Reducing perinatal deaths and injuries by 50% within five years is one of the RCOG's biggest but most worthwhile challenges, explains Dr Edward Prosser-Snelling, quality improvement lead for the project.

The UK is one of the safest places in the world to give birth so it is heartbreaking when a poor outcome turns a happy event into family tragedy. In a major new initiative, the Royal College of Obstetricians and Gynaecologists (RCOG) is collecting data about perinatal deaths and severe brain injuries caused by incidents during labour so that lessons can be learned and shared. Project team member, Dr Edward Prosser-Snelling, calls the Each Baby Counts initiative ‘one of the RCOG’s biggest but most worthwhile challenges’.

Between 500 and 800 babies each year in the UK die or are left with serious disabilities as a result of incidents in intrapartum care, according to the RCOG.

If these numbers seem vague, it is because there has, until now, been no central source of information about intrapartum-related perinatal deaths and injuries. And without a national picture, there has been no opportunity to identify common risk factors, learn from what went wrong and apply the lessons in maternity units across the country.

As Dr Edward Prosser-Snelling, recalls: “We didn’t know the scale of the problem but there was a sense within the College that numbers of intrapartum-related stillbirths and perinatal deaths were higher than we would like and we weren’t doing as well as other regions, especially Scandinavia, something the current maternity review is picking up on too. The President and the two principal investigators, Zarko Alfirevic and Alan Cameron, felt that there was an opportunity to make a difference.”

“The ambitious target of the Each Baby Counts project is a 50% reduction by 2020 in incidents during term labour which lead to stillbirth, neo-natal death and severe brain injury.”

The ambitious target of the Each Baby Counts project is a 50% reduction by 2020 in incidents during term labour which lead to stillbirth, neo-natal death and severe brain injury diagnosed in babies in their first week of life. To achieve its goal, the RCOG is pooling the anonymised results of local investigations across the UK, carrying out thematic data analysis and making evidence-based recommendations to reduce avoidable harm.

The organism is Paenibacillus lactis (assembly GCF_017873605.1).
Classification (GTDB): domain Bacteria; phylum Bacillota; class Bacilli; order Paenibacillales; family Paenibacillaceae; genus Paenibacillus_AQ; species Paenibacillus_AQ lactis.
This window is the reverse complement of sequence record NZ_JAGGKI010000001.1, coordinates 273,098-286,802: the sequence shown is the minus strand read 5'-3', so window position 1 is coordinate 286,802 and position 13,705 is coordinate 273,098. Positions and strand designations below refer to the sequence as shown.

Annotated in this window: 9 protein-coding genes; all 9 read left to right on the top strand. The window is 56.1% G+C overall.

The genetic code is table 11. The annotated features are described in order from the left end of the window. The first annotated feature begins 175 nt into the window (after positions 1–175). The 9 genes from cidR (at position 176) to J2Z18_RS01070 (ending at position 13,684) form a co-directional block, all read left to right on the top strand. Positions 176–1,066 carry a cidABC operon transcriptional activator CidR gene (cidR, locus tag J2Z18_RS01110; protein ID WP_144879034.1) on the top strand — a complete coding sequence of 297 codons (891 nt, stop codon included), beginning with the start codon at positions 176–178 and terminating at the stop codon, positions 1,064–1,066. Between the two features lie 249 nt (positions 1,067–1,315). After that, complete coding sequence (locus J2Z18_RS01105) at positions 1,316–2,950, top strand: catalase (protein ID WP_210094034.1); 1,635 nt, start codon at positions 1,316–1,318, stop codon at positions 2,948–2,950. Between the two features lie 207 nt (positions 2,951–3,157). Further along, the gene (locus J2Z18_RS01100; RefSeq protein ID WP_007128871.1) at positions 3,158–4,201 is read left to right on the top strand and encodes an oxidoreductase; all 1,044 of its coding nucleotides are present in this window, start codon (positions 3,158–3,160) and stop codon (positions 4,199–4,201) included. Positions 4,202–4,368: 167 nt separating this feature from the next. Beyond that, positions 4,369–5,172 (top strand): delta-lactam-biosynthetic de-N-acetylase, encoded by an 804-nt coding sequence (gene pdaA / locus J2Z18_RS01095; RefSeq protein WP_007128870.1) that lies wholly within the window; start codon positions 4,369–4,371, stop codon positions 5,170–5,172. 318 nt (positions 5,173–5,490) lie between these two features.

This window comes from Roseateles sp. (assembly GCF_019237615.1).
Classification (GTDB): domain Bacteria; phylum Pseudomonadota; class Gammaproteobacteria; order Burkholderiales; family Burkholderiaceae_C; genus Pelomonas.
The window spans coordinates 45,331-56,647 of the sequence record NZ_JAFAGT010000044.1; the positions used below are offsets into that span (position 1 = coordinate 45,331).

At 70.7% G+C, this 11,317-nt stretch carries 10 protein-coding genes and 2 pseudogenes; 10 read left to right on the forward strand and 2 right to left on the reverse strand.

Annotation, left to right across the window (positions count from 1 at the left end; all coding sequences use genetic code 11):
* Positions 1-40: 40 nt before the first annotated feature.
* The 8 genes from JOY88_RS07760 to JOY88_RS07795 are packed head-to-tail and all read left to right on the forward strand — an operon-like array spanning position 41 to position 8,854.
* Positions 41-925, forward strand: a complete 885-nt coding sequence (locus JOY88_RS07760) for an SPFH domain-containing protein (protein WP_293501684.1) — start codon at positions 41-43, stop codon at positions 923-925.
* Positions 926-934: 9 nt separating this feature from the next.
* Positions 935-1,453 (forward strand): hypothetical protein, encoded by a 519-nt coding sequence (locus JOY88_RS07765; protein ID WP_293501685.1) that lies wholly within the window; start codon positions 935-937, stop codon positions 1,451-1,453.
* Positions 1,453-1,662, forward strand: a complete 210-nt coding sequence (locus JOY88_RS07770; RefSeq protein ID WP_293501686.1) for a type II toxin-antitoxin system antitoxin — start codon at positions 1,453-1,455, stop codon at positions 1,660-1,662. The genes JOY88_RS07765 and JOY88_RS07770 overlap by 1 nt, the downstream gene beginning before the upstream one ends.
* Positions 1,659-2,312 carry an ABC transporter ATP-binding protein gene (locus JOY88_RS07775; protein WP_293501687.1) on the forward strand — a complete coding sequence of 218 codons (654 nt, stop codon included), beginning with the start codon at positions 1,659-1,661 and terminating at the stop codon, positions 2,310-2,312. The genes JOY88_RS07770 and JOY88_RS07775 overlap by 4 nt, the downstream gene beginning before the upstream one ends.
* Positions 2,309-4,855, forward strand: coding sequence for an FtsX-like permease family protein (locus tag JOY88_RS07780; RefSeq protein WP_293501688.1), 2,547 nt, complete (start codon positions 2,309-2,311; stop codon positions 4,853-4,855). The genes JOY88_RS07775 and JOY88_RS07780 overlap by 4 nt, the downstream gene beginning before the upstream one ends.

A broader perspective is of critical importance and echoes the principles established by An Organisation with a Memory, the ground-breaking investigation into patient safety in the NHS1. Dr Prosser-Snelling says: “An individual maternity unit might carry out a root cause analysis or make risk recommendations and people will remember for six months but then inevitably they will move on. We want to capture this information at a higher level and make lasting cultural changes.”

Every NHS and private maternity service in the UK has nominated a Lead Reporter for Each Baby Counts. They are responsible for reporting eligible cases when they occur via an online data collection system, and will be the main contact point in case of queries from the project team. Dr Prosser-Snelling and his colleagues have already started to analyse more than 100 cases which have been reported since the collection process began in January 2015.

They hope to make a preliminary report in the next few months and there will be an annual report summarising the main themes which emerge from the analysis, as well as shorter and more frequent safety bulletins and newsletters. The team is also carrying out a review of existing literature and guidance to inform its reports and help ensure future research is focused where it is most needed.